by Larry Teren
It’s one thing to enter an expressway on an entrance ramp from a regular road at a reduced speed limit. It’s another to get onto a highway by getting off another one, especially trying to stay with the flow of traffic. Do you hear that, copper?
Does it make me an old fogy that I don’t look forward to taking the expressway when I have to drive a long distance? It’s not the speed of the highway that intimidates me as much trying to get on and off it at those stupid cloverleafs. Legend has it that the engineer who designed the famous dangerous “S” curve on Chicago’s Outer Drive committed suicide as he was despaired by all the deaths and major lifelong injuries he caused. About ten years or so ago, someone with an ounce of brains at a Federal Agency decided to donate some money to the City of Chicago to fix the problem and straighten the swish in the road as much as possible.
However, that doesn’t solve the danger of all those cloverleafs on expressways throughout this country. I suppose those idiotic engineers came up with the concept at a time when traffic was a third as much as now and people didn’t tend to drive as fast. Yes, the speed limit was above 55mph in those days but it didn’t seem to be a problem trying to get on and off highways. Maybe the reason back then was because the majority of cars were standard transmissions. A driver would need to manually shift gears which acted as a distraction to keeping the foot down on the accelerator and any thoughts of zooming in and out of traffic.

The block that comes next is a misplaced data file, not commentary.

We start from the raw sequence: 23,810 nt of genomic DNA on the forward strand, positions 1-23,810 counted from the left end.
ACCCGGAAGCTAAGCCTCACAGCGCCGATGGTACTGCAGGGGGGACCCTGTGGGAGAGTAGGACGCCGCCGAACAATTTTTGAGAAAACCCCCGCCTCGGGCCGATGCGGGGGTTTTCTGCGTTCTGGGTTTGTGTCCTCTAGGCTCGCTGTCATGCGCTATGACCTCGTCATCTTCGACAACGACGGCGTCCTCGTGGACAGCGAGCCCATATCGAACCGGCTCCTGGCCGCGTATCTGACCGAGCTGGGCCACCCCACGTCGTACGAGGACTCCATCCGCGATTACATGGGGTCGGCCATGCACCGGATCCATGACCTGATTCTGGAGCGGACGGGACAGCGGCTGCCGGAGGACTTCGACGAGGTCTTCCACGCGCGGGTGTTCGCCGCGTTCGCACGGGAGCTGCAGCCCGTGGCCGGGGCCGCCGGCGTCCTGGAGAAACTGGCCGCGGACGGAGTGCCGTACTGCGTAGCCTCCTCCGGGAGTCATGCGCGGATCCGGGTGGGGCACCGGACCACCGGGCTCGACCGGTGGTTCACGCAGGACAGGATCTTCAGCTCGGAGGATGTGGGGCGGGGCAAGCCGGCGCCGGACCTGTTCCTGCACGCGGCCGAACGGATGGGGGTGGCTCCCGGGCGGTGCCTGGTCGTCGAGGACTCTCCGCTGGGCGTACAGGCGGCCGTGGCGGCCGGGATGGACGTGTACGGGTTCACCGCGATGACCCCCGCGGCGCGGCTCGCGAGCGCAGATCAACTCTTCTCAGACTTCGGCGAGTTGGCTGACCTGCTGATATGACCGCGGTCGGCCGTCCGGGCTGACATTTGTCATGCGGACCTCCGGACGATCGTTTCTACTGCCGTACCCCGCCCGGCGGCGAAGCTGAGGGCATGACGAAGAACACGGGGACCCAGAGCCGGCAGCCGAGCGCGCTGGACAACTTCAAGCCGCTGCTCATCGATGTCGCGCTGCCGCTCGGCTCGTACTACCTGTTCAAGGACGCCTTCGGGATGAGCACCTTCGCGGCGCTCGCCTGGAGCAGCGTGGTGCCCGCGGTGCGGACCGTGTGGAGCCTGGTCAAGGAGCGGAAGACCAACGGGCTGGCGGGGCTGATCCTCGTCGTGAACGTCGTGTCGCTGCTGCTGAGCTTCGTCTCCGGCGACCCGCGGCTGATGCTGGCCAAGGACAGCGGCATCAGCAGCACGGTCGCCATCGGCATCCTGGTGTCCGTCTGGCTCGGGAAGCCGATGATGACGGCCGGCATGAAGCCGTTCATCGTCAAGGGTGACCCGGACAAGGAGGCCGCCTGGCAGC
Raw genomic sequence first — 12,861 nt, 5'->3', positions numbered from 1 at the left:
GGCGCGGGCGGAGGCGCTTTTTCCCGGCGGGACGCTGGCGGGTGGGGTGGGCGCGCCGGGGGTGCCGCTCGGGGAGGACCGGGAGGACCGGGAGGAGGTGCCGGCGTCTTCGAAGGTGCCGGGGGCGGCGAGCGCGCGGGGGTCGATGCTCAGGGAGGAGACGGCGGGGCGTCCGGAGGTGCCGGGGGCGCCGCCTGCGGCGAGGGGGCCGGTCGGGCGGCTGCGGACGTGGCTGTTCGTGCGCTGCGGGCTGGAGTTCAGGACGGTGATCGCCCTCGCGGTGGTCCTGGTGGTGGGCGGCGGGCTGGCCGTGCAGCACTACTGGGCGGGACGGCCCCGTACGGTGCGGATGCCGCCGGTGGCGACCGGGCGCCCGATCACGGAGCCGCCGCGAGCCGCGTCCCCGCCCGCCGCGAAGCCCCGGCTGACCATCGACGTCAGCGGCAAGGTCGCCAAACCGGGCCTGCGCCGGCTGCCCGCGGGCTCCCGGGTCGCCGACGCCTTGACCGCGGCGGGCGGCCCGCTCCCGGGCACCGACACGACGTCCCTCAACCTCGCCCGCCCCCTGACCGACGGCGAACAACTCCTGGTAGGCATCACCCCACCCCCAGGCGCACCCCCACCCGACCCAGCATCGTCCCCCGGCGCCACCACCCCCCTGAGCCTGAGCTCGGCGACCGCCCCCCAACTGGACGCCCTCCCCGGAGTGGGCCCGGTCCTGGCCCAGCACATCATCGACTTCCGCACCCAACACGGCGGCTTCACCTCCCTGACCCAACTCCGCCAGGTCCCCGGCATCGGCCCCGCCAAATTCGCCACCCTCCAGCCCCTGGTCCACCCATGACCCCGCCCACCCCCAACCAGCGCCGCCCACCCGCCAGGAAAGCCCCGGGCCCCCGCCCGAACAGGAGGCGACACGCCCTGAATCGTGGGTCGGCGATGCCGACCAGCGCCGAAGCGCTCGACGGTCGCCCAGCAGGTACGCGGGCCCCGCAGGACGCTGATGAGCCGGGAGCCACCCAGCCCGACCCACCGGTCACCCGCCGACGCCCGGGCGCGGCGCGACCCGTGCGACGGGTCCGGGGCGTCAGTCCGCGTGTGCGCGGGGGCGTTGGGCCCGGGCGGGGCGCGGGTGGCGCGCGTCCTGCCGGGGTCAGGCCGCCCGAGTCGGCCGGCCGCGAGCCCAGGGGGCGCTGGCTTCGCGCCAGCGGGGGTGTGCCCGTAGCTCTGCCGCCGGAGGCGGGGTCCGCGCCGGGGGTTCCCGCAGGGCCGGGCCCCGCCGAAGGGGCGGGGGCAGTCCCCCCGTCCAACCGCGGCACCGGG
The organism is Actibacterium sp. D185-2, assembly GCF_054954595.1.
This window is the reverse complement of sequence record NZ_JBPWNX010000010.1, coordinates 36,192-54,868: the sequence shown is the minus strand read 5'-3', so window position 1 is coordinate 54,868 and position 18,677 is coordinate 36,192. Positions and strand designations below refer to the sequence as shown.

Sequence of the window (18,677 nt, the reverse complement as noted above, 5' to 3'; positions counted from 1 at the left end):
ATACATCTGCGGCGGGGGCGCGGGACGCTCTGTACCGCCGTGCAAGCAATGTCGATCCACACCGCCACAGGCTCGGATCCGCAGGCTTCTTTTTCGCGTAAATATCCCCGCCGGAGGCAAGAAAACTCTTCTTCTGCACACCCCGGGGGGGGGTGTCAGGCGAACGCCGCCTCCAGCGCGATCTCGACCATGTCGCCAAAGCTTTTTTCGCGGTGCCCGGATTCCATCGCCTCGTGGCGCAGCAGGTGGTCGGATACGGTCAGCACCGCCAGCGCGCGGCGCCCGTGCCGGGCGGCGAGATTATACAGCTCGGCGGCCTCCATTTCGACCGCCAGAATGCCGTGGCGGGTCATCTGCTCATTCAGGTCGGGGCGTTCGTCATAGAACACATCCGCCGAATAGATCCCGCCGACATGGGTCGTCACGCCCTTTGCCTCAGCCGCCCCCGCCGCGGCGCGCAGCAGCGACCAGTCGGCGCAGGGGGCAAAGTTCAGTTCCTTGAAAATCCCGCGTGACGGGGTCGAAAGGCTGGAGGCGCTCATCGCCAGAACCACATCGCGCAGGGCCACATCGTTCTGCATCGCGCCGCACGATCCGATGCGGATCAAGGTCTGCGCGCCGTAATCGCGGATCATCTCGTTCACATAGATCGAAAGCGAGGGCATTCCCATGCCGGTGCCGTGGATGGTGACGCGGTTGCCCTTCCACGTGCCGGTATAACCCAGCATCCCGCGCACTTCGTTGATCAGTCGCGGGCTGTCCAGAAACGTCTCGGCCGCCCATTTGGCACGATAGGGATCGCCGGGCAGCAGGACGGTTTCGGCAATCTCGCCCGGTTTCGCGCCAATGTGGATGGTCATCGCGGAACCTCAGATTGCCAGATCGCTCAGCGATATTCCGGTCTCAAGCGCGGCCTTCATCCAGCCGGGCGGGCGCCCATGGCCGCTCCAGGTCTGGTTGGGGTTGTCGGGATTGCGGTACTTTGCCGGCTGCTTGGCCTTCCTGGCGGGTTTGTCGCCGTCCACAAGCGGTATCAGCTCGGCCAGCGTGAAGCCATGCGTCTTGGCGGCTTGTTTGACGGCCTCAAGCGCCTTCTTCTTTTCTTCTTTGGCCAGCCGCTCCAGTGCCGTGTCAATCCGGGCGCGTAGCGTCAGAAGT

The other day I was off to go visit a client in the western suburbs of Chicago. There was no direct route from the far north side of the city. Of the two or three choices to go there, all of the would start off by taking the Kennedy Expressway pretending I was going to O’hare Airport, but stopping short by either getting on the 294 tollway headed south or taking Mannheim Road, the old cross-city truck route.
Being the cheapskate that I am, I decided to take Mannheim. Anyone who is on the Kennedy extension to O’Hare is well aware of how tricky it is to maneuver the car over to the right to get off either on the Mannheim northbound or southbound exit ramps. The connection point is dangerously close to the connecting 294 Interstate Tollway southbound exit ramp into the only road leading to O’Hare. For several feet, there is a union of cars coming from 294 sharing the same space as the cars wanting to exit at Mannheim.
In fact, more than thirty years ago, I had an accident while trying to get off the southbound exit even though I wanted to northbound. It was raining heavily and cars in the joined lane were not budging an inch to let others in. Unfortunately, as I got to the mouth of the exit ramp, there was a car stalled. There was no wriggle room so I was obliged to break but still bump into its rear. No damage was done to Dad’s car (which I had borrowed to go to a banquet at a hotel) but the other had the usual dented trunk.